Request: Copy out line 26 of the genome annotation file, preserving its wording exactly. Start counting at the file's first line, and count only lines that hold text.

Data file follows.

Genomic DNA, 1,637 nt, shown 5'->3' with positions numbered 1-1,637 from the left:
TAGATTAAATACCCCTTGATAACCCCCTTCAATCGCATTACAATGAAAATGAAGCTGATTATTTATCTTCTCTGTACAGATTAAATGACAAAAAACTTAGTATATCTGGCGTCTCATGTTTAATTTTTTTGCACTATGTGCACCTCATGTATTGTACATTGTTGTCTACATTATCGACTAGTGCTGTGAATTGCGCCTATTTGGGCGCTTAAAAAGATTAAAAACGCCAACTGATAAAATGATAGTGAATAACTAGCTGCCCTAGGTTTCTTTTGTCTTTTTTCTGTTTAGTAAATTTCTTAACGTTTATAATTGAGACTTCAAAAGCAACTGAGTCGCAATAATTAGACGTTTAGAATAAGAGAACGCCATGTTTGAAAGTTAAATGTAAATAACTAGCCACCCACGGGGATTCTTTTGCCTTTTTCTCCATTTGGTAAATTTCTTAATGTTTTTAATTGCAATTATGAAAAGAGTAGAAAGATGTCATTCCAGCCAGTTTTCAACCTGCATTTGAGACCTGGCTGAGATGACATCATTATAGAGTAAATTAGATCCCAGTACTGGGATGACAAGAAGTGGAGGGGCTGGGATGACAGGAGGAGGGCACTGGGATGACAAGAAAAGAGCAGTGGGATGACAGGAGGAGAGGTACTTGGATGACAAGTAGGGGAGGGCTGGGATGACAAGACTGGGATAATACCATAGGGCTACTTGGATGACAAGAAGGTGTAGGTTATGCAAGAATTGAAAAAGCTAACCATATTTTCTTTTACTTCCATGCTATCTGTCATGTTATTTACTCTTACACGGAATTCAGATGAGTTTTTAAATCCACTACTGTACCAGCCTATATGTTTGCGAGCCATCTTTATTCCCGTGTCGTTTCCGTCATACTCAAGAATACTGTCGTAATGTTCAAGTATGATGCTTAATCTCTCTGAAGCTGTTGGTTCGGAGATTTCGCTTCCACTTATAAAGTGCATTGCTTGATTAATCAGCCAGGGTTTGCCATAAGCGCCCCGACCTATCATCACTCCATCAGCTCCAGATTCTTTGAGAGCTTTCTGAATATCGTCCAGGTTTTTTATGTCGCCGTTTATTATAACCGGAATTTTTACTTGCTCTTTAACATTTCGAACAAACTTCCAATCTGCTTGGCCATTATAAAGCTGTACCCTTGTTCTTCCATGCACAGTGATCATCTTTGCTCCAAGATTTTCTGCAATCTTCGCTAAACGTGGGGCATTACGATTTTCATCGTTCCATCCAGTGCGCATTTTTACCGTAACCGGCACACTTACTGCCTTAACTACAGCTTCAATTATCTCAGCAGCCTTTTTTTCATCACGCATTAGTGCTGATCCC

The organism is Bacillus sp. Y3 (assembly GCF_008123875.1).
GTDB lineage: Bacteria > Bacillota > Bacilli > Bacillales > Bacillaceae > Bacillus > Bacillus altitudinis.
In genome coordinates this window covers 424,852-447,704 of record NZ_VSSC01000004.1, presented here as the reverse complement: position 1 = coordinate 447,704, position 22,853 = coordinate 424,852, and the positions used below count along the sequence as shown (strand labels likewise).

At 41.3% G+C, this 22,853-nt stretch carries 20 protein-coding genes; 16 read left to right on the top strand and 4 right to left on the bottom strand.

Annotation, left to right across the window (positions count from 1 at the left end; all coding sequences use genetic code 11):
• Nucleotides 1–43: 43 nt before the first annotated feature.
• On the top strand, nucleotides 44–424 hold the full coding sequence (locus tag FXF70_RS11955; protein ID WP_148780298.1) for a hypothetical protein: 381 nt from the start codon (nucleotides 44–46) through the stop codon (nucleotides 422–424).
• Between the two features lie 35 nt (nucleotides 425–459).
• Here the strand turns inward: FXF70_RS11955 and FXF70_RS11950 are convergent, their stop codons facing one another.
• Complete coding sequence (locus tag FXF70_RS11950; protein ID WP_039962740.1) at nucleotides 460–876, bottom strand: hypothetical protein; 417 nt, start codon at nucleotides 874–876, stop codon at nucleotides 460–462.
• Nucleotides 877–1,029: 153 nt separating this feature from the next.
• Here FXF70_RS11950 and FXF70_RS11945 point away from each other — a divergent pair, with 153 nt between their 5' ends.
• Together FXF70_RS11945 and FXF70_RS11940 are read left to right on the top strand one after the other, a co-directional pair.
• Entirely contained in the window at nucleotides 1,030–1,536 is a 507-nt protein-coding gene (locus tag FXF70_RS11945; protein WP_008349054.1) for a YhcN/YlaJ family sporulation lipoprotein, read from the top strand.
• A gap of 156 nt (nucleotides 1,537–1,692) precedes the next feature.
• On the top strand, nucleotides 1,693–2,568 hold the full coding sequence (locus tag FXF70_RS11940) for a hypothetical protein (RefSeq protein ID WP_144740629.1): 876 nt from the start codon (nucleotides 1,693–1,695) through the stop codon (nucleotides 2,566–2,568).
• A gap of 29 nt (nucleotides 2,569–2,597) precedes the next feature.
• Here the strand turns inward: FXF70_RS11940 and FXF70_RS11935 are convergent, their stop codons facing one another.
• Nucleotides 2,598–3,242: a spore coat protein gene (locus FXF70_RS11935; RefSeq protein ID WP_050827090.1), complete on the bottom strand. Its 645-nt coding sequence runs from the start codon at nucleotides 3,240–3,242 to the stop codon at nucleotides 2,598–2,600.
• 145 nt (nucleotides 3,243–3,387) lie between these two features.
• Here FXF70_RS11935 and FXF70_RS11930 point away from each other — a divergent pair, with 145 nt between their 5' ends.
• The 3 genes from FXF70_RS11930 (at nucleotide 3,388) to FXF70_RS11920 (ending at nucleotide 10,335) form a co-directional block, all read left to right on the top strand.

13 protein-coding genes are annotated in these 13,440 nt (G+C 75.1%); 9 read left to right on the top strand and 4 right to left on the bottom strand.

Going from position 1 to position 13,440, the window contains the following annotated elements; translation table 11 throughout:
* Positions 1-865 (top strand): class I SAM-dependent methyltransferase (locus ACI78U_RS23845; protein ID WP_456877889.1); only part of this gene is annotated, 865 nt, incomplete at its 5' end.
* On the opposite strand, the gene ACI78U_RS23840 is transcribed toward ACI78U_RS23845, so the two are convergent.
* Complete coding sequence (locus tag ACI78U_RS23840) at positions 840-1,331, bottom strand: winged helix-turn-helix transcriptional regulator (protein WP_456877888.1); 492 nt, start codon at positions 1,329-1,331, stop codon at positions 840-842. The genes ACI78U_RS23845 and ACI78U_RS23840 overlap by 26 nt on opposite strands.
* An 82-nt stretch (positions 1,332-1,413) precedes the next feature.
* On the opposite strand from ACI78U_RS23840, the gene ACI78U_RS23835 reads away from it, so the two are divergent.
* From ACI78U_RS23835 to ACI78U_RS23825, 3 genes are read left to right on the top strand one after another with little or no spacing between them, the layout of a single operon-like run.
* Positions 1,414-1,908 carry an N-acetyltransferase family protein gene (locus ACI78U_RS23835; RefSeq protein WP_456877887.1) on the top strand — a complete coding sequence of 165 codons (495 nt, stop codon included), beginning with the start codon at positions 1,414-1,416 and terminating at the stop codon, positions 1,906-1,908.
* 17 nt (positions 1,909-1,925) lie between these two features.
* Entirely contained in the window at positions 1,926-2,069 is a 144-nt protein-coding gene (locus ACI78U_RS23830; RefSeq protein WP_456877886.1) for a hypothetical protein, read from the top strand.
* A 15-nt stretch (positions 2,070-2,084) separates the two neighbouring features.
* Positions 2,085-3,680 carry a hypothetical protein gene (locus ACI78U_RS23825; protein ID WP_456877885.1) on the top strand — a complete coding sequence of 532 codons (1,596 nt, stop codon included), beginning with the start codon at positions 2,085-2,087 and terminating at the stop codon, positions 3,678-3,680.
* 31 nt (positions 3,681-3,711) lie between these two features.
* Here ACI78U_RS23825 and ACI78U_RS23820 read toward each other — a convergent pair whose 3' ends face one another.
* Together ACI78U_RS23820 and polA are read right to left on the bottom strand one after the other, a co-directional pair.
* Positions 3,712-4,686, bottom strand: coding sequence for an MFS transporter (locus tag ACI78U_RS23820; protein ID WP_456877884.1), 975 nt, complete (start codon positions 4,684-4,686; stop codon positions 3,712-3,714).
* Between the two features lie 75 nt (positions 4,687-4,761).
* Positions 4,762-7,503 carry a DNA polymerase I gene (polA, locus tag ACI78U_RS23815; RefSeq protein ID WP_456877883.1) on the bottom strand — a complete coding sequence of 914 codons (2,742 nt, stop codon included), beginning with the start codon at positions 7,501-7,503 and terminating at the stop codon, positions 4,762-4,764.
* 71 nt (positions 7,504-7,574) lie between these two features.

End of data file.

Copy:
Going from position 1 to position 13,440, the window contains the following annotated elements; translation table 11 throughout: